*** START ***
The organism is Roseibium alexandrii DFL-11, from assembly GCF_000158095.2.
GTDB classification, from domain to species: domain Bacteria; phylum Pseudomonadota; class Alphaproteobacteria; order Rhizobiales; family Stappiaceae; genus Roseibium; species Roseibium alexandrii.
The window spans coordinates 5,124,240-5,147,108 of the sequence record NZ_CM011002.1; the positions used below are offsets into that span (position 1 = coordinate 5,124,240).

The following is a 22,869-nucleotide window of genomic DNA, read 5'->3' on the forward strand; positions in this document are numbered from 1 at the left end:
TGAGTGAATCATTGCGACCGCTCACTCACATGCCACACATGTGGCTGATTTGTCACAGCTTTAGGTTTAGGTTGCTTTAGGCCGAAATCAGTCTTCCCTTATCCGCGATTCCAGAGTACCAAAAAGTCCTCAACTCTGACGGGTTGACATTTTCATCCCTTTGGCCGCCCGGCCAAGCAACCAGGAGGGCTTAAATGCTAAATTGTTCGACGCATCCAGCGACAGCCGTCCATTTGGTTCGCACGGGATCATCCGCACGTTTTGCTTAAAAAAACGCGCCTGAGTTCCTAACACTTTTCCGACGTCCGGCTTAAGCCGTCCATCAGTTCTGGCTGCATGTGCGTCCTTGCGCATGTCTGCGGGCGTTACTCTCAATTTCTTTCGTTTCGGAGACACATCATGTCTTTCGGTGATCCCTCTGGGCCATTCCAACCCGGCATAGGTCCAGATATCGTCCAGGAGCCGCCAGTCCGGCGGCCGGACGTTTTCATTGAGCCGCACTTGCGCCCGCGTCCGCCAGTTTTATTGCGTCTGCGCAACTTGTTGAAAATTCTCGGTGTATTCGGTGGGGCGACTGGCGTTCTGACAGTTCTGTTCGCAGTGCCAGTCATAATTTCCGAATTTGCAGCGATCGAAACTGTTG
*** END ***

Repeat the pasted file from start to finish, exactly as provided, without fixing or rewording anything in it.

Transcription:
The organism is Roseibium alexandrii DFL-11, from assembly GCF_000158095.2.
GTDB classification, from domain to species: domain Bacteria; phylum Pseudomonadota; class Alphaproteobacteria; order Rhizobiales; family Stappiaceae; genus Roseibium; species Roseibium alexandrii.
The window spans coordinates 5,124,240-5,147,108 of the sequence record NZ_CM011002.1; the positions used below are offsets into that span (position 1 = coordinate 5,124,240).

The following is a 22,869-nucleotide window of genomic DNA, read 5'->3' on the forward strand; positions in this document are numbered from 1 at the left end:
TGAGTGAATCATTGCGACCGCTCACTCACATGCCACACATGTGGCTGATTTGTCACAGCTTTAGGTTTAGGTTGCTTTAGGCCGAAATCAGTCTTCCCTTATCCGCGATTCCAGAGTACCAAAAAGTCCTCAACTCTGACGGGTTGACATTTTCATCCCTTTGGCCGCCCGGCCAAGCAACCAGGAGGGCTTAAATGCTAAATTGTTCGACGCATCCAGCGACAGCCGTCCATTTGGTTCGCACGGGATCATCCGCACGTTTTGCTTAAAAAAACGCGCCTGAGTTCCTAACACTTTTCCGACGTCCGGCTTAAGCCGTCCATCAGTTCTGGCTGCATGTGCGTCCTTGCGCATGTCTGCGGGCGTTACTCTCAATTTCTTTCGTTTCGGAGACACATCATGTCTTTCGGTGATCCCTCTGGGCCATTCCAACCCGGCATAGGTCCAGATATCGTCCAGGAGCCGCCAGTCCGGCGGCCGGACGTTTTCATTGAGCCGCACTTGCGCCCGCGTCCGCCAGTTTTATTGCGTCTGCGCAACTTGTTGAAAATTCTCGGTGTATTCGGTGGGGCGACTGGCGTTCTGACAGTTCTGTTCGCAGTGCCAGTCATAATTTCCGAATTTGCAGCGATCGAAACTGTTG